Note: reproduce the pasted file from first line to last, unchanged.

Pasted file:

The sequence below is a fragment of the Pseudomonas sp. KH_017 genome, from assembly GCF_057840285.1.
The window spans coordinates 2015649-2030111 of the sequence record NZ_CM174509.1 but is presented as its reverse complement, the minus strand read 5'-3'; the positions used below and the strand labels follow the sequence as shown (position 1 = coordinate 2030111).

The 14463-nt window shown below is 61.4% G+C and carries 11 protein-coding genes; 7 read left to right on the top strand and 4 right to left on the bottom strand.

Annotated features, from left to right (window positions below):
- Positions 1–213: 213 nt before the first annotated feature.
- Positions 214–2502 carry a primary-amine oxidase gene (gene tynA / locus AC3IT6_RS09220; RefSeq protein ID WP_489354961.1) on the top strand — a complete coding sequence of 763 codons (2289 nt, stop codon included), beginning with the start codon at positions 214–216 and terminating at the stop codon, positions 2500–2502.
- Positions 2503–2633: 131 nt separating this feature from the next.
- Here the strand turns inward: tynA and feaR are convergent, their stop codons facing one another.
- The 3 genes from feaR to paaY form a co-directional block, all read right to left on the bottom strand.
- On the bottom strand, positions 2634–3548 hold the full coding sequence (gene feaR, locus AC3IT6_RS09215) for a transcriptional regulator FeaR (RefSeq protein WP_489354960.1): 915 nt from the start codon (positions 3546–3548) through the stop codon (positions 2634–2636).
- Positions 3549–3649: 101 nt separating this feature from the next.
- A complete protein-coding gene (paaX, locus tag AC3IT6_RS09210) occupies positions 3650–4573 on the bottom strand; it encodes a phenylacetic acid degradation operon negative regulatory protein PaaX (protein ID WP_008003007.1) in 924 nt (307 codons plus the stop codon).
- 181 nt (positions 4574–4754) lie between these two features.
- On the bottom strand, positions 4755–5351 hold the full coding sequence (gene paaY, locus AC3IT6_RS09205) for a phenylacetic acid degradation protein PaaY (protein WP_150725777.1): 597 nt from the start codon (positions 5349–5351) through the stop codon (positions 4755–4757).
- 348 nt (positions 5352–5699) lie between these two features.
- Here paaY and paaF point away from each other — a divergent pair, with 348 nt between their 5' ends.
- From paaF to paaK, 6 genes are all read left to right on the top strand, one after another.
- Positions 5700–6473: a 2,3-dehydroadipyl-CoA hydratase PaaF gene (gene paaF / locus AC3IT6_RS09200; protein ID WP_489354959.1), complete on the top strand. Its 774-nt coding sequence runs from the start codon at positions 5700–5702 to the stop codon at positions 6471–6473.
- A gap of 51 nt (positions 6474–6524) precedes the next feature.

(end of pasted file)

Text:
The sequence below is a fragment of the Pseudomonas sp. KH_017 genome, from assembly GCF_057840285.1.
The window spans coordinates 2015649-2030111 of the sequence record NZ_CM174509.1 but is presented as its reverse complement, the minus strand read 5'-3'; the positions used below and the strand labels follow the sequence as shown (position 1 = coordinate 2030111).

The 14463-nt window shown below is 61.4% G+C and carries 11 protein-coding genes; 7 read left to right on the top strand and 4 right to left on the bottom strand.

Annotated features, from left to right (window positions below):
- Positions 1–213: 213 nt before the first annotated feature.
- Positions 214–2502 carry a primary-amine oxidase gene (gene tynA / locus AC3IT6_RS09220; RefSeq protein ID WP_489354961.1) on the top strand — a complete coding sequence of 763 codons (2289 nt, stop codon included), beginning with the start codon at positions 214–216 and terminating at the stop codon, positions 2500–2502.
- Positions 2503–2633: 131 nt separating this feature from the next.
- Here the strand turns inward: tynA and feaR are convergent, their stop codons facing one another.
- The 3 genes from feaR to paaY form a co-directional block, all read right to left on the bottom strand.
- On the bottom strand, positions 2634–3548 hold the full coding sequence (gene feaR, locus AC3IT6_RS09215) for a transcriptional regulator FeaR (RefSeq protein WP_489354960.1): 915 nt from the start codon (positions 3546–3548) through the stop codon (positions 2634–2636).
- Positions 3549–3649: 101 nt separating this feature from the next.
- A complete protein-coding gene (paaX, locus tag AC3IT6_RS09210) occupies positions 3650–4573 on the bottom strand; it encodes a phenylacetic acid degradation operon negative regulatory protein PaaX (protein ID WP_008003007.1) in 924 nt (307 codons plus the stop codon).
- 181 nt (positions 4574–4754) lie between these two features.
- On the bottom strand, positions 4755–5351 hold the full coding sequence (gene paaY, locus AC3IT6_RS09205) for a phenylacetic acid degradation protein PaaY (protein WP_150725777.1): 597 nt from the start codon (positions 5349–5351) through the stop codon (positions 4755–4757).
- 348 nt (positions 5352–5699) lie between these two features.
- Here paaY and paaF point away from each other — a divergent pair, with 348 nt between their 5' ends.
- From paaF to paaK, 6 genes are all read left to right on the top strand, one after another.
- Positions 5700–6473: a 2,3-dehydroadipyl-CoA hydratase PaaF gene (gene paaF / locus AC3IT6_RS09200; protein ID WP_489354959.1), complete on the top strand. Its 774-nt coding sequence runs from the start codon at positions 5700–5702 to the stop codon at positions 6471–6473.
- A gap of 51 nt (positions 6474–6524) precedes the next feature.